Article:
And most of all beware, even in thoiught, of assuming the sterile attitude of the spectator, for life is not a spectacle, a sea of grief is not a proscenium, a man who wails is not a dancing bear.

 … Throughout the book Rankine draws on what we might think of as her poetry’s cousins and antecedents – Hegel, [Paul] Celan, [Czeslaw] Milosz, [Cesar] Vallejo, and Césaire, for instance, establishing touchstones for the poet, many of which center on remarks about happiness and suffering. …

One of the functions of this work of citations, I think, is to protect the poet and her work from being drowned out by other media – not least television, which threatens to numb and depress the poet by making all life, because it streams uninterruptedly at her through the screen, equally worthless. But there is no absolute dichotomy in Rankine’s book between poetry and televison, between life that “can not matter” and the work of genius that connects each life. Instead Rankine slyly acknowledges the allure of TV, as well as a variety of other media films, Internet search engines, and newspaper writing. Rankine makes analogies to these other media throughout Don’t Let Me Be Lonely, using them to establish a poetic method through which the uncertain value of life can be tested out.

[Nealon argues that Rankine “maintains a lyric attitude” though her poems are mostly written in prose paragraphs, through “associative leaps and startling juxtapositions” and sets in motion analogies between the “lyric” and the “other textual and linguistic forms” the book records, so that the book as a whole “comes to feel like a scrapbook of commonplace book,” though a scrapbook in part composed of images from television, of television, that makes the “image-stream both as a toxic or atonal part of the book’s lyric surround, but also as an ironic domestication of the image stream … made slightly comic ... by the relatively low-tech simulation of their appearance on the page” (152).

The textual environment Rankine assembles thus establishes “lyric” as a master category meant to be intellectually powerful enough to withstand the intrusions of the image stream, even to take energy from it, even to mock it. But because the book also positions itself as a personal and idiosyncratic collection of clippings, it also foregrounds the vulnerability of the scrapbook in the face of the spectacle. There is no final adjudication in this pas de deux between the will to power of the lyric and the humility of the scrapbook, no judgment day – after all, “Salvation narratives are passé.” …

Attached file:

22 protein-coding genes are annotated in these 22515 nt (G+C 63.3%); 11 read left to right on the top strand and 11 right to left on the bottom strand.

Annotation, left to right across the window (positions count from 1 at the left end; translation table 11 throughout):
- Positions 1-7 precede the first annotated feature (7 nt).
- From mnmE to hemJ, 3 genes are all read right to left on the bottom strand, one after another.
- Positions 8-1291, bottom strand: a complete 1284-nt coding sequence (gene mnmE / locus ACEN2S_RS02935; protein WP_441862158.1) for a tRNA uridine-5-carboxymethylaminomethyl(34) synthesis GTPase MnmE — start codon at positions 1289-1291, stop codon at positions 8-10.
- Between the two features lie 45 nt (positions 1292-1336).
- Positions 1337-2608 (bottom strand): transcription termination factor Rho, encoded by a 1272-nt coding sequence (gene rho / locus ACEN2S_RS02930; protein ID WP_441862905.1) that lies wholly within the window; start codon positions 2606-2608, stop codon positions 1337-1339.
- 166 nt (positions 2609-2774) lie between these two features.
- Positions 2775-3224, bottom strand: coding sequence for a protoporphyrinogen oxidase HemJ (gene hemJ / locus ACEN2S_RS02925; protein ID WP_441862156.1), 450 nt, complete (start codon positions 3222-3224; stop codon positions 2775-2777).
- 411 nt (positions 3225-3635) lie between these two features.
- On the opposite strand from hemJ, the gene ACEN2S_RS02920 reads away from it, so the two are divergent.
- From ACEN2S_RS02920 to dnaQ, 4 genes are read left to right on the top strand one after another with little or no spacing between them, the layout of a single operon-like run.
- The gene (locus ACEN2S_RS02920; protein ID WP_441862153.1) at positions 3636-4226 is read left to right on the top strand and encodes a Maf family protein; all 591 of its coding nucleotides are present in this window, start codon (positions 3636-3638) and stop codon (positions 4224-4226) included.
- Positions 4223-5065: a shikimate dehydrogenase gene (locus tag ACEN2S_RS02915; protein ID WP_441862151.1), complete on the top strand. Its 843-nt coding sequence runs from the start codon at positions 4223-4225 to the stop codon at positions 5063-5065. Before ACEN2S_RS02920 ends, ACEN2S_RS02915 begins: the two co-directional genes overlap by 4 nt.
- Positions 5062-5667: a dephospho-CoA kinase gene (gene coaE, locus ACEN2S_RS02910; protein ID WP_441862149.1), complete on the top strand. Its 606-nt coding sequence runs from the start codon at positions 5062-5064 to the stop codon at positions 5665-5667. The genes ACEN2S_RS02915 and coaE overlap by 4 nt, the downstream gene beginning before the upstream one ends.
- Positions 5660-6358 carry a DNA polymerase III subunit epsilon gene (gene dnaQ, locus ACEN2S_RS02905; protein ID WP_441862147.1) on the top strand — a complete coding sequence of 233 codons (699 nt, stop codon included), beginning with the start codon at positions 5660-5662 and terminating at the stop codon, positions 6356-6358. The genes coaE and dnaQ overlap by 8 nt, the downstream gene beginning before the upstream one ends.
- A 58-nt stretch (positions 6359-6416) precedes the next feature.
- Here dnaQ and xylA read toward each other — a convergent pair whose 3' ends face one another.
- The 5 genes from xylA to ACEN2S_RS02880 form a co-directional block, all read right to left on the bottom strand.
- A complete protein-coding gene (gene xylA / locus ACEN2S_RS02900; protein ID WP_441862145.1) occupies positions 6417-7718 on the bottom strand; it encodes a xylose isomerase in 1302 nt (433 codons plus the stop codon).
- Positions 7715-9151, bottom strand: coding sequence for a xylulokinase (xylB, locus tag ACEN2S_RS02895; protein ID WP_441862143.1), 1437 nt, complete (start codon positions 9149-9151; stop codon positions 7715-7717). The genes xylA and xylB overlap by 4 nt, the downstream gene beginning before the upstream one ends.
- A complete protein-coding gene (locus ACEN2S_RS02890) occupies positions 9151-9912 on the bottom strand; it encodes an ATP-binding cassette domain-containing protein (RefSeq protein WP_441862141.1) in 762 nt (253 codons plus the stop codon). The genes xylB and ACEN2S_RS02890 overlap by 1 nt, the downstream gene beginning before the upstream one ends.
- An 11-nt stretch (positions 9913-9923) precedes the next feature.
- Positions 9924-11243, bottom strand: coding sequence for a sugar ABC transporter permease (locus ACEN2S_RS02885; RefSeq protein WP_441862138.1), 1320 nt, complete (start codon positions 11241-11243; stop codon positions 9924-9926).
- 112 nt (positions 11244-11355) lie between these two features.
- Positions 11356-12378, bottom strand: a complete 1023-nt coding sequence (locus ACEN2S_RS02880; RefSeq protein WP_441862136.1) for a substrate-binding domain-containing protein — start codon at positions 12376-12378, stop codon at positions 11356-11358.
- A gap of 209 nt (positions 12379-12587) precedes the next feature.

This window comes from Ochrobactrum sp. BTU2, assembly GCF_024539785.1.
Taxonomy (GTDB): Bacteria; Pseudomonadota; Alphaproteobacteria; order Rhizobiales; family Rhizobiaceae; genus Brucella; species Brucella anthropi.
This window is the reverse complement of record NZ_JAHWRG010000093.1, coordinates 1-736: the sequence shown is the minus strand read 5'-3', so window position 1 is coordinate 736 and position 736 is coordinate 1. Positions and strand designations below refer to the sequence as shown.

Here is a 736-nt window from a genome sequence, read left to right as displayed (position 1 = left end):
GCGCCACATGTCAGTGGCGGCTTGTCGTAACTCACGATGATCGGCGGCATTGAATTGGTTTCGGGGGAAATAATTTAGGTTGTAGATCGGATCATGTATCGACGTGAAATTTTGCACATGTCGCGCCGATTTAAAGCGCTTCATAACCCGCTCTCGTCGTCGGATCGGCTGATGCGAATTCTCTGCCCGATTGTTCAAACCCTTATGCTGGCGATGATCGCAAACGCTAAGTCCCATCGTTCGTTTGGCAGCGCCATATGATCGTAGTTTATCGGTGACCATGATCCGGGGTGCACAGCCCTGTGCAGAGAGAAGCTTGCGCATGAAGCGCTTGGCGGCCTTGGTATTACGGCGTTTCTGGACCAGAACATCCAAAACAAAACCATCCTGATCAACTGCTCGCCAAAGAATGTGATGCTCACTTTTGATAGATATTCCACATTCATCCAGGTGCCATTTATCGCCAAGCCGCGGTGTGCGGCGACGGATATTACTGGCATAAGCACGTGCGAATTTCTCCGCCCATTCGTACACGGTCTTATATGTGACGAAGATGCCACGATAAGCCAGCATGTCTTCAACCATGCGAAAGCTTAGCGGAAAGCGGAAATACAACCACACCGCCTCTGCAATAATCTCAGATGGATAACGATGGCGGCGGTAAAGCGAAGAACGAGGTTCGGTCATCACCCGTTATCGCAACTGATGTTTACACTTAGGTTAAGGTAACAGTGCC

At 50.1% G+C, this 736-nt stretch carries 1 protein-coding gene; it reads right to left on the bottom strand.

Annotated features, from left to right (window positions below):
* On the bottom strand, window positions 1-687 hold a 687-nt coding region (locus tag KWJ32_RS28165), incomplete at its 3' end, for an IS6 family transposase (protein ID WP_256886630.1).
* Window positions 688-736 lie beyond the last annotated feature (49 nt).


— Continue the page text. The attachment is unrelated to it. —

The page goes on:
From “Bubble and Crash: Poetry in Late-Late Capitalism,” Chapter Four in The Matter of Capital: Poetry and Crisis in the American Century (Cambridge: Harvard University Press, 2011), pp. 147-149, 151-152.  

Dorothy Barrisi: On Don't Let Me Be Lonely

[A poet herself in the baby-boom generation (born between 1946 and 1964), Dorothy Barrisi includes Claudia Rankine’s Don’t Let Me Be Lonely in a review-essay that considers poets in that generation as possessing a special relation to “iconic nostalgia” which she defines richly: “Simultaneously hip and told as unreconstructed yearning, iconic nostalgia rejects the constraints of prior social constructions (Sinatra, Monroe) while remaining half in love with their dashed glamour, and then it inserts Jimi Hendrix or Pol Pot (and always ourselves) at the center of an ever-more-distant galaxy of shared historical experiences and long-drawn-out sighs, even as we reassert our cool.” Barrisi proposes that the baby-boom poets work within an alienation that isn’t aloof, as figures “no longer at the center of popular culture, shaping it,” and therefore “de facto, an analyst, an observer rejecting or making sense of change.” While Barrisi notes that the trade-off is to gain institutional power but lose “revolutionary street cool,” not everyone inhabits this “rather complicated place” in the same way, as she shows Rankine’s speaker demonstrating in her role as an “anxious but astute naïf, … death-obsessed as she muses about race, terror, television, and American violence in the age of dread, … a collector and a connector of uneasy moments strung like oddly lit pearls on the book’s irregular prose line.”]